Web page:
pest and pathogens in soil

Plant roots are a key habitat for a number of soil organisms including symbiotic bacteria, mycorrhizal fungi and root pathogens and herbivores. Different plant species and even cultivars may show different root exudates or leachates that either stimulate (susceptible crops and varieties) or inhibit (resistant crops and varieties) the germination of specific pathogenic organisms.

A combination of both plant and soil specific factors determine which organisms thrive in the rooting zone – this biologically active zone is often known as the rhizosphere. Around 4-10% of the root surface has been shown to be covered by soil microbes. 

In addition a wide range of soil micro-organisms that can cause plant disease, dominant amongst them fungi can be stimulated in the rhizosphere. The only disease of significance to grass seedlings is Fusarium culmorum. Plant diversity has been shown to contribute to plant community resistance against pathogens by fostering beneficial bacterial communities, which can out-compete the fungi. Therefore mixed species swards are expected to be at reduced risk of this wilt disease.

Survival of pathogens and infectivity with regard to the host are affected by a range of factors. In most cases the exact mechanism remains unknown and it has been observed that the more that is written about the subject the less we really know. The interaction between plant species and soil-organisms is critical – non chemical approaches to the control of soil borne disease include careful crop rotation design and increasingly the selection of resistant varieties.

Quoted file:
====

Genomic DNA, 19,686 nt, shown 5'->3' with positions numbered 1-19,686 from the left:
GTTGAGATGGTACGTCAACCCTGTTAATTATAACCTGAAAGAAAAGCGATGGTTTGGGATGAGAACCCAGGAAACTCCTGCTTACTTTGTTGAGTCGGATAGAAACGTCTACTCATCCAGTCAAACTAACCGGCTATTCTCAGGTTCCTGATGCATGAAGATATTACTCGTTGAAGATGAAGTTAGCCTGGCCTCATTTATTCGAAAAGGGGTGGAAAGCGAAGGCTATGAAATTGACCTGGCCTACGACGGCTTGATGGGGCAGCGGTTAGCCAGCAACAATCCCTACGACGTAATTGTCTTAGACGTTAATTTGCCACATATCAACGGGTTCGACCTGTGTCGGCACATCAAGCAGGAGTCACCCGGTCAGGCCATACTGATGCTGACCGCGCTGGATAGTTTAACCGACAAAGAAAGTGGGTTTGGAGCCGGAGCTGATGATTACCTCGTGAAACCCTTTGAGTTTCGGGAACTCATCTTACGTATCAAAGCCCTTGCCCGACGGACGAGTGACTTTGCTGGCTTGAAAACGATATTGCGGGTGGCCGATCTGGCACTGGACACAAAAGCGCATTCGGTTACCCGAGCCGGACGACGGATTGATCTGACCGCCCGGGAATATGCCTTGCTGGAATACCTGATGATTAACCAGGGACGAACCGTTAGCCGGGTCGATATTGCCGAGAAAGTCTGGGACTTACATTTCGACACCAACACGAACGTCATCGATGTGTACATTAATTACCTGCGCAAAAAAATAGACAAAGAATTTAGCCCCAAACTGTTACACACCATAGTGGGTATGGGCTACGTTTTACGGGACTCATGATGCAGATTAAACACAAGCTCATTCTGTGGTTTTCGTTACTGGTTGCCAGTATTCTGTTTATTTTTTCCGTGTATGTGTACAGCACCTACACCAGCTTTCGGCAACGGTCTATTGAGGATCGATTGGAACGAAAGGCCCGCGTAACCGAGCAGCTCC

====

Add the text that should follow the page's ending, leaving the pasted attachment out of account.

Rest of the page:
There may be significant short-term effects of OM inputs within the soil food web (e.g. changes in predator/prey interactions) caused by the relative availability of energy/nutrients; and some inputs have been shown to suppress pathogenic organisms, usually by stimulating rapid microbial cycling.

During the establishment phase of new leys, little active root material is present and so pest and disease attack is concentrated on the new seedlings, which is often devastating. Direct damage to plant roots by root feeding and parasitic organisms can be considerable particularly from insect larvae (often known as grubs or maggots). The key insect pests affecting grassland, especially re-seeds, are the larvae of frit flies, chafer beetles, craneflies (also known as leatherjackets) and sitona weevils. These larvae are also an important source for food for insectivorous birds.

When establishing new leys, producing a fine firm seedbed encourages the young seedlings to establish, grow quickly and be better able to withstand attack by pests and diseases. Rolling can also close the large pores and cracks in the seedbed in which slugs lurk and when slugs are exposed on the soil surface with nowhere to hide they will fall prey to birds and various mammals. For some pests, insecticide treatments are available e.g. chlorpyrifos – see the related resources for guidance on pesticide selection and use. 

It is well known that there are naturally resistant crop varieties, including those whose resistance has been enhanced through careful breeding and selection. Some soils also seem to be naturally disease suppressive.  A wide range of interactions between soil organisms (including parasitism, direct and indirect antagonism) are thought likely to contribute to disease suppression together with interactions with soil chemical and physical properties.  Some soil micro-organisms are known to have direct inhibitory effects on various soil pathogens – though this is usually demonstrated most clearly in pot experiments, effects are much less easily shown in the field.  However, introducing a single organism to soils seldom achieves disease suppression for very long. If not already present, the new organism may not be competitive with existing microorganisms. If food sources are not abundant enough, the new organism will not have enough to eat. If soil conditions are inadequate, the introduced beneficial organism will not survive. In general, practices that enhance the overall health of the soil will tend to increase disease suppression and those that harm soil life tend to reduce it. See How do farming practice affect soil life.